For competition costumes, I strive to build all pieces from the simplest base materials possible. Requirements for Masquerades following the International Costumers' Guild (ICG) guidelines vary by level and Masquerade director, but the goal is a handmade costume.

 

 

What did you do before you became a cosplayer?

I was and still am a student. At 22, I'm still the baby of my cosplay group, and I'm really hoping to continue investing as much time into cosplay once I get a grown-up job.

 

 

If you had a time machine where would you go and why?

I'd like to see our future, 100 years from now. I hope the arts, cosplay, and conventions are still around - and better than ever. I hope our planet is stable, and we stop killing each other and everything else.

 

 

What has been your favourite con so far?

Each convention has its qualities, but Ottawa Comic Con will always be my favourite. Mostly because I can wear the most obnoxiously large costumes I please, but also because of the accommodating staff, my local cosplayers, and the ultra-polite attendees. For such a large convention in a not-so-large space, I don't have too much trouble moving around or chatting and taking photos with other attendees. The Cosplay Lounge is also a major advantage as an exclusive space to dress and put my face on, and it provides a break from the crowd.

 

 

Are you the character you are cosplaying or are you always Peekaboo?

I'm always Peekaboo, but I'm sometimes perceived in an unusually positive or negative light depending on the character I'm wearing. Immortan Joe has received a little criticism for being less than sweet and cheerful, whereas Glinda the Good Witch never seems to have an off day. I'm really enjoying experimenting with original characters and designs, where I get to showcase a little more of my own personality.

 

 

What cons would you like to go to that you haven't yet?

I'd love to see New York Comic Con, or some of the large conventions around North American. I'd really love to see the costume contests at international-level conventions in Europe and Asia as well.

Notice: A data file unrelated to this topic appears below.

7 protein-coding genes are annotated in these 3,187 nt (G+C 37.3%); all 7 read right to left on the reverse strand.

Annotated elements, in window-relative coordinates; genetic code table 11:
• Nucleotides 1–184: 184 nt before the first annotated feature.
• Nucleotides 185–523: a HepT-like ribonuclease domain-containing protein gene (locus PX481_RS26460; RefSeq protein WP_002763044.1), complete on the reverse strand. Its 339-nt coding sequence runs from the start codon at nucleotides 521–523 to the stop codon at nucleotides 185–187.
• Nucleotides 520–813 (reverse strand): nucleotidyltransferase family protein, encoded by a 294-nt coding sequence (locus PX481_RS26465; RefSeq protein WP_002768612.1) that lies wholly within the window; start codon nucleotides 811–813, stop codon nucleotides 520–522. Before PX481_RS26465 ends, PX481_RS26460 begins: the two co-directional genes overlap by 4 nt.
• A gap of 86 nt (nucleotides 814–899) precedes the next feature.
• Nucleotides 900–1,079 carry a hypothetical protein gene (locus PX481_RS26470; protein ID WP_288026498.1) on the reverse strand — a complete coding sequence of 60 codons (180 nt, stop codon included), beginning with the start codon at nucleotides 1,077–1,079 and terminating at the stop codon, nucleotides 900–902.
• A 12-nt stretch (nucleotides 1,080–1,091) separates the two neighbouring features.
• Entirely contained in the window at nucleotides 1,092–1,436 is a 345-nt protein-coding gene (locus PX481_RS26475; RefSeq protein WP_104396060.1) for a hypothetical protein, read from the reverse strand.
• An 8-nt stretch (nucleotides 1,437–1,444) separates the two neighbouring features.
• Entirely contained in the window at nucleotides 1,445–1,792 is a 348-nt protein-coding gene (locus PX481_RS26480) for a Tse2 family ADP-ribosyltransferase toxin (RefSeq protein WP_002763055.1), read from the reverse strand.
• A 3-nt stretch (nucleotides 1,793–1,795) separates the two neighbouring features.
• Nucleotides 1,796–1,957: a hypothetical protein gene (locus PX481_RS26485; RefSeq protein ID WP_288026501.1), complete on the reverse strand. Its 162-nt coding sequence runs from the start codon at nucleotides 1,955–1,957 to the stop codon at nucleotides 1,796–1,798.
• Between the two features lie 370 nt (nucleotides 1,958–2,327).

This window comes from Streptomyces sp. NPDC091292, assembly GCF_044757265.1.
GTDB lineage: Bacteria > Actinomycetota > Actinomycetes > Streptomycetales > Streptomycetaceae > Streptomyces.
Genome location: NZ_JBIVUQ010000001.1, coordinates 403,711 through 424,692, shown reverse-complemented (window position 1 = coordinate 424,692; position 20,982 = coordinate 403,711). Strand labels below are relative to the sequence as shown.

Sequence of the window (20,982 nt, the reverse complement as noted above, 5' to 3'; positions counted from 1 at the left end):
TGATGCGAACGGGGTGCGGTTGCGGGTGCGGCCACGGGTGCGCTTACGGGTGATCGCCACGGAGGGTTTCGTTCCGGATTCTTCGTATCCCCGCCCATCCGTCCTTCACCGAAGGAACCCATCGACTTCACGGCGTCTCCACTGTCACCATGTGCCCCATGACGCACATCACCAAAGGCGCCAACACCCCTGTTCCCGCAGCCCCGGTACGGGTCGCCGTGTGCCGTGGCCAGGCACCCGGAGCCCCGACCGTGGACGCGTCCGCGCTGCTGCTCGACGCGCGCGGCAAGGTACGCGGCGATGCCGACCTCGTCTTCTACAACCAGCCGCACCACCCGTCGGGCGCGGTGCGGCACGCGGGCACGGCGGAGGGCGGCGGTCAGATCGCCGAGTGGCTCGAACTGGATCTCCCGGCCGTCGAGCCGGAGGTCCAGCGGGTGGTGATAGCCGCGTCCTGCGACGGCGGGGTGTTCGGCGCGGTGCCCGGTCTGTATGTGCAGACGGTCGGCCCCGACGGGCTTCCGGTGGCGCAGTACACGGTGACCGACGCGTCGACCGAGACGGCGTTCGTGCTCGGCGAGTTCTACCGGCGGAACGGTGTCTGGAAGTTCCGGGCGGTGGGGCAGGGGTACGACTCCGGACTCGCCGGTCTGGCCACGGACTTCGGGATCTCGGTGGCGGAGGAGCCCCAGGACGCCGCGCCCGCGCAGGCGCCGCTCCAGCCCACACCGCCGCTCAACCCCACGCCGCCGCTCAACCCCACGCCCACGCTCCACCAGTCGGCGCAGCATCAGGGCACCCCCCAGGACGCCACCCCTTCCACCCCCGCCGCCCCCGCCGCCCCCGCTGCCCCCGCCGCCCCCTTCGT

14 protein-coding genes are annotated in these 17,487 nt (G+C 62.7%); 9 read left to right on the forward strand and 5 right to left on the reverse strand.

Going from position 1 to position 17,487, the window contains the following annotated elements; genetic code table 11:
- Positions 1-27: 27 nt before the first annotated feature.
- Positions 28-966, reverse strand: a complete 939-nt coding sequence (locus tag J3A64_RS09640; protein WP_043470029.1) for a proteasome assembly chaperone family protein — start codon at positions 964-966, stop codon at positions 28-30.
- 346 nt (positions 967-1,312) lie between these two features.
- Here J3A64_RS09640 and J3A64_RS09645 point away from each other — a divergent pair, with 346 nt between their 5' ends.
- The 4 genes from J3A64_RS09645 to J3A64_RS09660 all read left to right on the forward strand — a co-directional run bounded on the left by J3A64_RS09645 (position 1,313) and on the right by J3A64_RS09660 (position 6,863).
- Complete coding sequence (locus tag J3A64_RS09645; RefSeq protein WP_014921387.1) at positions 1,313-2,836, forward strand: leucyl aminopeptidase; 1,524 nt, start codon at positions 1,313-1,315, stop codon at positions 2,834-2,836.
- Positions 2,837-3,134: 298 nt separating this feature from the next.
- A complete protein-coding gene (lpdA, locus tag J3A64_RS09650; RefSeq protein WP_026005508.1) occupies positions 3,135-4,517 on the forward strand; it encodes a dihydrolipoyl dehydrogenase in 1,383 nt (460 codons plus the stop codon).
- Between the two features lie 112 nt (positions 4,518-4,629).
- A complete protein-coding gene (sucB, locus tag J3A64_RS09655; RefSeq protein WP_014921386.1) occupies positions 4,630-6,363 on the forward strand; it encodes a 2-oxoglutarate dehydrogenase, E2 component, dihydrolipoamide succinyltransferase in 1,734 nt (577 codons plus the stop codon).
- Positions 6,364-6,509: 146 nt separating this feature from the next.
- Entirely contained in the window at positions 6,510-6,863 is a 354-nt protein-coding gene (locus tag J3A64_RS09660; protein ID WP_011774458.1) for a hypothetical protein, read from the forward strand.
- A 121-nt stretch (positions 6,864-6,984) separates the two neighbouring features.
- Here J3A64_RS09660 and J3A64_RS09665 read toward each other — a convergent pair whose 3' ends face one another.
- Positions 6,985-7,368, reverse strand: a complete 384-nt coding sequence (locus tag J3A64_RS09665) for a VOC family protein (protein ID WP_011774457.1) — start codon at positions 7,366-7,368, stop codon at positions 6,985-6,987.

What are going to be your upcoming cosplays?

I'm currently working on a genderbend of Xerxes from 300, for a Spartan group at Ottawa Comic Con. This costume will be featured in a 16-month 2018 calendar of local Ottawa-area cosplayers, produced by Jessica Harkonnen and Open Shutter Photography. You can preorder your copy here: http://jessicaharkonnen.com/calendar/

I'm still designing a couture headdress and gown inspired by Haku from Spirited Away, which I plan to enter in an international-level Masquerade for the first time this spring. This summer I'll be working on a burlesque design of Jessica Rabbit by Carla Wyzgala, hopefully completed for Fan Expo Canada. Later this year, I'll be trying my hand at some new skills for an original design involving blacklights and shrunken heads.

I'm aiming to compete at nearly every convention I attend this year. After pulling back in 2016 to only one Masquerade, I really missed being on stage and spending some quality time in the greenroom.

 

 

How do you feel now when you go to cons and cosplay?

It feels a little bit like home now. I feel like I'm part of a community. I've gotten to know some of the organizers, volunteers, vendors, and guests at different conventions. I'm lucky enough to travel and room with awesome cosplayers - sometimes in group costumes, and sometimes as our own strange little mashup of fandoms. I'm now applying to host panels and I'm hoping to get more involved in the programming at different conventions. I look forward to these events all year, and the process of putting on a cosplay, although tedious, is still one of my most favourite things.

Cosplay started out as a distraction, just something to keep my hands busy and pass the time. Now it's like therapy; I still lock myself away to carve out bits of dollarstore craft foam for hours, but I do it now to keep myself sane. I'm really glad it's turned out to be such a major part of my life. It's connected me with an eclectic, phenomenal group of people, and taught me to find joy and peace in working with my hands.

 

 

Do you prefer Oreo or Fudgee-o cookies?

I recently found gluten-free and dairy-free Oreo-type cookies that are safe for me to eat and life has been better since.

 

All Photos Courtesy of MTKS